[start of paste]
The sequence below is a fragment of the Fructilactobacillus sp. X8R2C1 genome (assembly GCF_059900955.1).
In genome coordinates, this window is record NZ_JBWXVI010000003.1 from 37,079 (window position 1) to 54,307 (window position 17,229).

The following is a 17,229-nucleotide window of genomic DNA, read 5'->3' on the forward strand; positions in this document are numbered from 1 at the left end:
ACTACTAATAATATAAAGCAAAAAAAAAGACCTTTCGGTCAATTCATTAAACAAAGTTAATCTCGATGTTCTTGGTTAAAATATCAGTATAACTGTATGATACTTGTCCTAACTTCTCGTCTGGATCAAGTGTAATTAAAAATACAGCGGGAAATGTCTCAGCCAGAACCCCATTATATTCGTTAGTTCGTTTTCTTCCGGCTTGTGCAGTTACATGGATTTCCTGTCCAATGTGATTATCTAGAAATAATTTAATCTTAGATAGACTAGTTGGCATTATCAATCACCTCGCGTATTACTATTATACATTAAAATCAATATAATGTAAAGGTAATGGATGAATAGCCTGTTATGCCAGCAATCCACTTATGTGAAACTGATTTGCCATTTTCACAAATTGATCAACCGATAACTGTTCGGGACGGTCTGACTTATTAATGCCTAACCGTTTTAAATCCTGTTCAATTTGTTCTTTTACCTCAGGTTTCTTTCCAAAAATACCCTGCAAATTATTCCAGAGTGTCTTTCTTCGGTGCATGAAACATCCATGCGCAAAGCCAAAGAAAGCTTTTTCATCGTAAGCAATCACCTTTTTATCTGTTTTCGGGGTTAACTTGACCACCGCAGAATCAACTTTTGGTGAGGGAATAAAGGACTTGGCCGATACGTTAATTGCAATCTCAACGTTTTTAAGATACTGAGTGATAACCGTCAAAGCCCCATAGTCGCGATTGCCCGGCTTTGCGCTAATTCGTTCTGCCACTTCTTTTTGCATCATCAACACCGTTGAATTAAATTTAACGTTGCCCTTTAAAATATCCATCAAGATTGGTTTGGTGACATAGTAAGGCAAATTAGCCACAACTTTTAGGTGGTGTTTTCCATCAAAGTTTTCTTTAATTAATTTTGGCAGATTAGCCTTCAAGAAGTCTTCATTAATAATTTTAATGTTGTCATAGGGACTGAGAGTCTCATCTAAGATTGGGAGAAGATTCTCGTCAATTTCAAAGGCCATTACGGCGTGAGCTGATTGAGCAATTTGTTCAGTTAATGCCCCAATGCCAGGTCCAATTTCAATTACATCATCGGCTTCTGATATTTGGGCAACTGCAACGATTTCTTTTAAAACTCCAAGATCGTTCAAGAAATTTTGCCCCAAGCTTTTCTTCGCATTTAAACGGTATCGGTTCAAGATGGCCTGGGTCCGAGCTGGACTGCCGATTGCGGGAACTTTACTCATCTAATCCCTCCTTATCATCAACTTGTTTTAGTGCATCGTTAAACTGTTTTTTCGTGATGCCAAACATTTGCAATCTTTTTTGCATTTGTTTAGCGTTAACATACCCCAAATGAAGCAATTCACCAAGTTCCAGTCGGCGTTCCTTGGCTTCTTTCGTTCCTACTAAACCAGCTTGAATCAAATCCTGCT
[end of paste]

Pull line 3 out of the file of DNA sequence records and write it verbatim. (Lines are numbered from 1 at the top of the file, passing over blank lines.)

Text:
The following is a 17,229-nucleotide window of genomic DNA, read 5'->3' on the forward strand; positions in this document are numbered from 1 at the left end: